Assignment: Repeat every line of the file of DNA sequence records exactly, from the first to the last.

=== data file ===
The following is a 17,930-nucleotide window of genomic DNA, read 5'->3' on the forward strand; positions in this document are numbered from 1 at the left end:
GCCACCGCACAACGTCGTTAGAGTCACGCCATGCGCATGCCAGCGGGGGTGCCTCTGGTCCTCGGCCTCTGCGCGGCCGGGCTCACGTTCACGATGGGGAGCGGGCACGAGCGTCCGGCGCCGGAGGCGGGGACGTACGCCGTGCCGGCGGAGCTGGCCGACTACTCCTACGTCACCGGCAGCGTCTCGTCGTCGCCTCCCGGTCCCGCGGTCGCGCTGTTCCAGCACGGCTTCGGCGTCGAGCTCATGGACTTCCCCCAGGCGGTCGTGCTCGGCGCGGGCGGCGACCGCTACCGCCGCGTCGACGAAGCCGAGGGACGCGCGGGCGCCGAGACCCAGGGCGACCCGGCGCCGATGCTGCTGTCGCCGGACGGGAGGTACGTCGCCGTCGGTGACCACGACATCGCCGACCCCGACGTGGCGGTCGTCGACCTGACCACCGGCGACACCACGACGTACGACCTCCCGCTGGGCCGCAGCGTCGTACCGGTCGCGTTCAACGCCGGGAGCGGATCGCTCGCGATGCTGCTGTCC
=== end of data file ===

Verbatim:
The following is a 17,930-nucleotide window of genomic DNA, read 5'->3' on the forward strand; positions in this document are numbered from 1 at the left end:
GCCACCGCACAACGTCGTTAGAGTCACGCCATGCGCATGCCAGCGGGGGTGCCTCTGGTCCTCGGCCTCTGCGCGGCCGGGCTCACGTTCACGATGGGGAGCGGGCACGAGCGTCCGGCGCCGGAGGCGGGGACGTACGCCGTGCCGGCGGAGCTGGCCGACTACTCCTACGTCACCGGCAGCGTCTCGTCGTCGCCTCCCGGTCCCGCGGTCGCGCTGTTCCAGCACGGCTTCGGCGTCGAGCTCATGGACTTCCCCCAGGCGGTCGTGCTCGGCGCGGGCGGCGACCGCTACCGCCGCGTCGACGAAGCCGAGGGACGCGCGGGCGCCGAGACCCAGGGCGACCCGGCGCCGATGCTGCTGTCGCCGGACGGGAGGTACGTCGCCGTCGGTGACCACGACATCGCCGACCCCGACGTGGCGGTCGTCGACCTGACCACCGGCGACACCACGACGTACGACCTCCCGCTGGGCCGCAGCGTCGTACCGGTCGCGTTCAACGCCGGGAGCGGATCGCTCGCGATGCTGCTGTCC